In recent times, hospitals and healthcare organizations have become more accepting of using human-centered approaches, including ethnography, to lend insight on how to prevent risk, increase efficiency, improve staff experience, and advance delivery of care. But often times, these approaches lack the tools and techniques needed to carry these insights to implementation. This paper identifies and reflects on the hurdles that make change and innovation difficult and how the integration of practices, such as quantitative, co-creative, and change management, with ethnographic methods can help facilitate responsive and sustainable transformation in healthcare organizations.
Introduction | A Call to Action
Past EPIC papers and presentations have highlighted the changing value of ethnography, as Bezaitis and Anderson (2011) lay out: “Our job is not simply to look at the world and report the facts or ‘insights’ in connection with what we see.” Due to changes in the kinds of questions being asked and business problems to solve, we must change how we work in order to remain effective. They call for more from us as ethnographers – more disciplinary approaches, tools, and methodologies that we can use to uncover the ‘truths’ that ultimately help to drive change in the world around us.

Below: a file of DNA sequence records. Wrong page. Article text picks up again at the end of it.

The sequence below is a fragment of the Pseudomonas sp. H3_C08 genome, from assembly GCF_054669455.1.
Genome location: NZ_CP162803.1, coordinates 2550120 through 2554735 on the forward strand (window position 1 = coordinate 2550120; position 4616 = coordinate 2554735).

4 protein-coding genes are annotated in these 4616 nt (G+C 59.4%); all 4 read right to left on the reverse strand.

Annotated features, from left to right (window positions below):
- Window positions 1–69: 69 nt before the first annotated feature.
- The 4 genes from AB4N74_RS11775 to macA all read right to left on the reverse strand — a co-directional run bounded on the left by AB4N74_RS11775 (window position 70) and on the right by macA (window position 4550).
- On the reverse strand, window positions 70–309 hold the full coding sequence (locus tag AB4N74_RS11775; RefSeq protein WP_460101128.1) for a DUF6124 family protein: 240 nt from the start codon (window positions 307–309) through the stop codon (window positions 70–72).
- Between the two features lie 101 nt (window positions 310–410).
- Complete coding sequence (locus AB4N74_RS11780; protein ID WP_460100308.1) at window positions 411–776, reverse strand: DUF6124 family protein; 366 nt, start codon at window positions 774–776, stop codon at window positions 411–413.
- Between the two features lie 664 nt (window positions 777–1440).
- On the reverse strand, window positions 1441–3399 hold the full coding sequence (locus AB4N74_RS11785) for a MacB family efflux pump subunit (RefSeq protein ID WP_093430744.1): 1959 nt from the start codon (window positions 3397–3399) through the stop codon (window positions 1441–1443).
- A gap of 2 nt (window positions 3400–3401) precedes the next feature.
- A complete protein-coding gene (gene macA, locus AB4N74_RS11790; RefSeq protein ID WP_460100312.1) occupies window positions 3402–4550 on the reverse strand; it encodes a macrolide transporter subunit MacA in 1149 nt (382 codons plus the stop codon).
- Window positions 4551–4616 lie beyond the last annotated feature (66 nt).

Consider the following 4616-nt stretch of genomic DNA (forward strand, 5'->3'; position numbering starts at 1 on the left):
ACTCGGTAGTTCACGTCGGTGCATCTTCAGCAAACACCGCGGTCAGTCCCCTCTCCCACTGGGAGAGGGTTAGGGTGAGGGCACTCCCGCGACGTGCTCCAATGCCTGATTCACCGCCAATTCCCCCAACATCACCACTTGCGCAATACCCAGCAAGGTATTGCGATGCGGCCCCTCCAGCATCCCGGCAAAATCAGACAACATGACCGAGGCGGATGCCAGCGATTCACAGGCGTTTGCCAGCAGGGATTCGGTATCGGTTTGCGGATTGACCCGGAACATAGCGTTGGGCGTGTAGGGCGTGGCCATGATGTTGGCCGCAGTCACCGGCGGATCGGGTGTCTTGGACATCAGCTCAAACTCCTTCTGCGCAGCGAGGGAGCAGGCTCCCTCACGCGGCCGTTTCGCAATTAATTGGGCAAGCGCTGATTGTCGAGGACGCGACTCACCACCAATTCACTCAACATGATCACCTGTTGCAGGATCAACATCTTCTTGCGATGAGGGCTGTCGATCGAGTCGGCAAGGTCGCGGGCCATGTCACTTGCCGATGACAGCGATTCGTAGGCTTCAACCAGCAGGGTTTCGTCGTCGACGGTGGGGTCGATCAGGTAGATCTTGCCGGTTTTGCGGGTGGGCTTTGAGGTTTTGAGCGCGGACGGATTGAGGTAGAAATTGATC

We have heard this call for action, and we are responding. Renewing workplaces and organizations requires the keen insight that ethnography produces in order to uncover the truths about behaviors, interpersonal dynamics, and underlying cultural norms that are specific to the organization. However, renewal takes more than just insights and recommendations. We must take steps to restore or repair the components that need an overhaul – it requires action. Can ethnographic insights alone produce action? Perhaps, but in order to achieve renewal in organizations effectively and efficiently, we must go beyond our typical presentation of insights and recommendations. We must bring about action in the form of aiding in the implementation and maintenance of new practices.